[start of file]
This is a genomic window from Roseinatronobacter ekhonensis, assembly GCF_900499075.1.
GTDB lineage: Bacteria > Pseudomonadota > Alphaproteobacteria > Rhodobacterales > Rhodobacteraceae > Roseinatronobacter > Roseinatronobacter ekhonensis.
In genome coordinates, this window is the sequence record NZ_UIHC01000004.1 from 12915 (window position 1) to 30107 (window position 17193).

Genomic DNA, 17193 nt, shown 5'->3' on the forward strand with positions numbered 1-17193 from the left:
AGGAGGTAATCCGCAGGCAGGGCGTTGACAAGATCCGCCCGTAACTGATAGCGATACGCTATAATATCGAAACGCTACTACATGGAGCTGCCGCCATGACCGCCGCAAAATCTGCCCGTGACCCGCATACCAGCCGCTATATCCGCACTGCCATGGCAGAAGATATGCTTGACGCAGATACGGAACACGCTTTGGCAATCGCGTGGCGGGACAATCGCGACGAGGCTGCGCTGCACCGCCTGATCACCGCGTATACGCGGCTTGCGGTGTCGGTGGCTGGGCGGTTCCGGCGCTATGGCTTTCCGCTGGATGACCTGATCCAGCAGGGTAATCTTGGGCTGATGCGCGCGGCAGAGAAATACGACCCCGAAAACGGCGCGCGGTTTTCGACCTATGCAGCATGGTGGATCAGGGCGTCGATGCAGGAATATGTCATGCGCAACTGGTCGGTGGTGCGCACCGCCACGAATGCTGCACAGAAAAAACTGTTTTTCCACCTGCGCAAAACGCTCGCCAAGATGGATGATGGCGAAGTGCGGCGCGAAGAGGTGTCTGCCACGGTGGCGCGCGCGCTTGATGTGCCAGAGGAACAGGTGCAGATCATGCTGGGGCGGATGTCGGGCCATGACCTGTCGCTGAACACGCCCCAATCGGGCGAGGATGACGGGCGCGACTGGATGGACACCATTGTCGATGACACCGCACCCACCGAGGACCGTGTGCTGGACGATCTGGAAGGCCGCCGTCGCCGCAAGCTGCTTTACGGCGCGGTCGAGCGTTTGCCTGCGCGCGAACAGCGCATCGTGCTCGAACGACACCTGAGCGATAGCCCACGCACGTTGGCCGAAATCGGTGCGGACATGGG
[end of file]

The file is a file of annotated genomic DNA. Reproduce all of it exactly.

This is a genomic window from Roseinatronobacter ekhonensis, assembly GCF_900499075.1.
GTDB lineage: Bacteria > Pseudomonadota > Alphaproteobacteria > Rhodobacterales > Rhodobacteraceae > Roseinatronobacter > Roseinatronobacter ekhonensis.
In genome coordinates, this window is the sequence record NZ_UIHC01000004.1 from 12915 (window position 1) to 30107 (window position 17193).

Genomic DNA, 17193 nt, shown 5'->3' on the forward strand with positions numbered 1-17193 from the left:
AGGAGGTAATCCGCAGGCAGGGCGTTGACAAGATCCGCCCGTAACTGATAGCGATACGCTATAATATCGAAACGCTACTACATGGAGCTGCCGCCATGACCGCCGCAAAATCTGCCCGTGACCCGCATACCAGCCGCTATATCCGCACTGCCATGGCAGAAGATATGCTTGACGCAGATACGGAACACGCTTTGGCAATCGCGTGGCGGGACAATCGCGACGAGGCTGCGCTGCACCGCCTGATCACCGCGTATACGCGGCTTGCGGTGTCGGTGGCTGGGCGGTTCCGGCGCTATGGCTTTCCGCTGGATGACCTGATCCAGCAGGGTAATCTTGGGCTGATGCGCGCGGCAGAGAAATACGACCCCGAAAACGGCGCGCGGTTTTCGACCTATGCAGCATGGTGGATCAGGGCGTCGATGCAGGAATATGTCATGCGCAACTGGTCGGTGGTGCGCACCGCCACGAATGCTGCACAGAAAAAACTGTTTTTCCACCTGCGCAAAACGCTCGCCAAGATGGATGATGGCGAAGTGCGGCGCGAAGAGGTGTCTGCCACGGTGGCGCGCGCGCTTGATGTGCCAGAGGAACAGGTGCAGATCATGCTGGGGCGGATGTCGGGCCATGACCTGTCGCTGAACACGCCCCAATCGGGCGAGGATGACGGGCGCGACTGGATGGACACCATTGTCGATGACACCGCACCCACCGAGGACCGTGTGCTGGACGATCTGGAAGGCCGCCGTCGCCGCAAGCTGCTTTACGGCGCGGTCGAGCGTTTGCCTGCGCGCGAACAGCGCATCGTGCTCGAACGACACCTGAGCGATAGCCCACGCACGTTGGCCGAAATCGGTGCGGACATGGG